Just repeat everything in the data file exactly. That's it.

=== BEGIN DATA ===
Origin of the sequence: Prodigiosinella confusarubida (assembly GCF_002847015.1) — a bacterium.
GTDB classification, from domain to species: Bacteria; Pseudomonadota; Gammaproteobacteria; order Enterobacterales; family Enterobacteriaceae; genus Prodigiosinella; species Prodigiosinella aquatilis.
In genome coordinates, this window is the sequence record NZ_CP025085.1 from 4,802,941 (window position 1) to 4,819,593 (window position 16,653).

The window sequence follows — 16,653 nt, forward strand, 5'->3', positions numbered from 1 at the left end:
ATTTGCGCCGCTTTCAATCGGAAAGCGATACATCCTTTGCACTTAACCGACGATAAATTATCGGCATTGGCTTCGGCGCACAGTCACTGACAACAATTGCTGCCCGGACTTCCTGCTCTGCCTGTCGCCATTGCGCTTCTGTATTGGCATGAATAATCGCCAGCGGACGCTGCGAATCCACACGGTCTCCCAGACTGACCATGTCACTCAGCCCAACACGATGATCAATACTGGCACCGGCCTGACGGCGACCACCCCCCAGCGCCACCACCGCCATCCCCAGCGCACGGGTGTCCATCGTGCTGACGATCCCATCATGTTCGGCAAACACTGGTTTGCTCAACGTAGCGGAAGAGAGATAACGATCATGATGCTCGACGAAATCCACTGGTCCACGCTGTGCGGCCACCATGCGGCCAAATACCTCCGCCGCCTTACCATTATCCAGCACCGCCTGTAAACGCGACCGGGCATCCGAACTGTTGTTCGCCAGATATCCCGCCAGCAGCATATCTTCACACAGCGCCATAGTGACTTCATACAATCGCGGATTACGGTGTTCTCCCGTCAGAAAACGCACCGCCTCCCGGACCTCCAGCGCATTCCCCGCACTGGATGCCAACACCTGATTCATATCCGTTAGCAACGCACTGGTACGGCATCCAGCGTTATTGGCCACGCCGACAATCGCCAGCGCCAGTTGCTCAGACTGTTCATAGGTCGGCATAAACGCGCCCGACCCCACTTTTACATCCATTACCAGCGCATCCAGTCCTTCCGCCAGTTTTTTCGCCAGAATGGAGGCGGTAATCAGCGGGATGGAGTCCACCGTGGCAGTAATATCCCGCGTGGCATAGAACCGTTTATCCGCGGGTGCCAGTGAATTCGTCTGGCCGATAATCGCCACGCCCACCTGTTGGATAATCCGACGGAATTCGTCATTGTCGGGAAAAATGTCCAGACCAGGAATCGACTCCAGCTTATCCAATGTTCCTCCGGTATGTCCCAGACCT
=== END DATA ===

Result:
Origin of the sequence: Prodigiosinella confusarubida (assembly GCF_002847015.1) — a bacterium.
GTDB classification, from domain to species: Bacteria; Pseudomonadota; Gammaproteobacteria; order Enterobacterales; family Enterobacteriaceae; genus Prodigiosinella; species Prodigiosinella aquatilis.
In genome coordinates, this window is the sequence record NZ_CP025085.1 from 4,802,941 (window position 1) to 4,819,593 (window position 16,653).

The window sequence follows — 16,653 nt, forward strand, 5'->3', positions numbered from 1 at the left end:
ATTTGCGCCGCTTTCAATCGGAAAGCGATACATCCTTTGCACTTAACCGACGATAAATTATCGGCATTGGCTTCGGCGCACAGTCACTGACAACAATTGCTGCCCGGACTTCCTGCTCTGCCTGTCGCCATTGCGCTTCTGTATTGGCATGAATAATCGCCAGCGGACGCTGCGAATCCACACGGTCTCCCAGACTGACCATGTCACTCAGCCCAACACGATGATCAATACTGGCACCGGCCTGACGGCGACCACCCCCCAGCGCCACCACCGCCATCCCCAGCGCACGGGTGTCCATCGTGCTGACGATCCCATCATGTTCGGCAAACACTGGTTTGCTCAACGTAGCGGAAGAGAGATAACGATCATGATGCTCGACGAAATCCACTGGTCCACGCTGTGCGGCCACCATGCGGCCAAATACCTCCGCCGCCTTACCATTATCCAGCACCGCCTGTAAACGCGACCGGGCATCCGAACTGTTGTTCGCCAGATATCCCGCCAGCAGCATATCTTCACACAGCGCCATAGTGACTTCATACAATCGCGGATTACGGTGTTCTCCCGTCAGAAAACGCACCGCCTCCCGGACCTCCAGCGCATTCCCCGCACTGGATGCCAACACCTGATTCATATCCGTTAGCAACGCACTGGTACGGCATCCAGCGTTATTGGCCACGCCGACAATCGCCAGCGCCAGTTGCTCAGACTGTTCATAGGTCGGCATAAACGCGCCCGACCCCACTTTTACATCCATTACCAGCGCATCCAGTCCTTCCGCCAGTTTTTTCGCCAGAATGGAGGCGGTAATCAGCGGGATGGAGTCCACCGTGGCAGTAATATCCCGCGTGGCATAGAACCGTTTATCCGCGGGTGCCAGTGAATTCGTCTGGCCGATAATCGCCACGCCCACCTGTTGGATAATCCGACGGAATTCGTCATTGTCGGGAAAAATGTCCAGACCAGGAATCGACTCCAGCTTATCCAATGTTCCTCCGGTATGTCCCAGACCT